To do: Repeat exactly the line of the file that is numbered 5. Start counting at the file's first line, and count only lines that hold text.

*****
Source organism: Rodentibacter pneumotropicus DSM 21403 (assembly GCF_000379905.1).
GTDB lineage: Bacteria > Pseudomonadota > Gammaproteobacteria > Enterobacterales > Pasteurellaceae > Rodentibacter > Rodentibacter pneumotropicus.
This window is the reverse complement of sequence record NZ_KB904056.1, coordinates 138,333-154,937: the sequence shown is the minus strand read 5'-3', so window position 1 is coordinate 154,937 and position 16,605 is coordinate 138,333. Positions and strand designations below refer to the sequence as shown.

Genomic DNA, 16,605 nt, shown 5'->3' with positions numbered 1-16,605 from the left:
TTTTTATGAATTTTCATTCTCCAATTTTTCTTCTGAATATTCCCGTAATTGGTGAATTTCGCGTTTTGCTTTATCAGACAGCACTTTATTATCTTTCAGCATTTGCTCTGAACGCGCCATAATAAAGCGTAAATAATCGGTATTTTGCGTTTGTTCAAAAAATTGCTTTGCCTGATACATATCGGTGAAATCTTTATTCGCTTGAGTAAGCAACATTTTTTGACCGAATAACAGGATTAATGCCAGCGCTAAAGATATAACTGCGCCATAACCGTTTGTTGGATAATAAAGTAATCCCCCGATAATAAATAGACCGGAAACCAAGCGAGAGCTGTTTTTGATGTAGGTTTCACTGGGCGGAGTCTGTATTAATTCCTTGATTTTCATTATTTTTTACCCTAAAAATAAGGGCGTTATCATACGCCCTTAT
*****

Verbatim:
TTTTTATGAATTTTCATTCTCCAATTTTTCTTCTGAATATTCCCGTAATTGGTGAATTTCGCGTTTTGCTTTATCAGACAGCACTTTATTATCTTTCAGCATTTGCTCTGAACGCGCCATAATAAAGCGTAAATAATCGGTATTTTGCGTTTGTTCAAAAAATTGCTTTGCCTGATACATATCGGTGAAATCTTTATTCGCTTGAGTAAGCAACATTTTTTGACCGAATAACAGGATTAATGCCAGCGCTAAAGATATAACTGCGCCATAACCGTTTGTTGGATAATAAAGTAATCCCCCGATAATAAATAGACCGGAAACCAAGCGAGAGCTGTTTTTGATGTAGGTTTCACTGGGCGGAGTCTGTATTAATTCCTTGATTTTCATTATTTTTTACCCTAAAAATAAGGGCGTTATCATACGCCCTTAT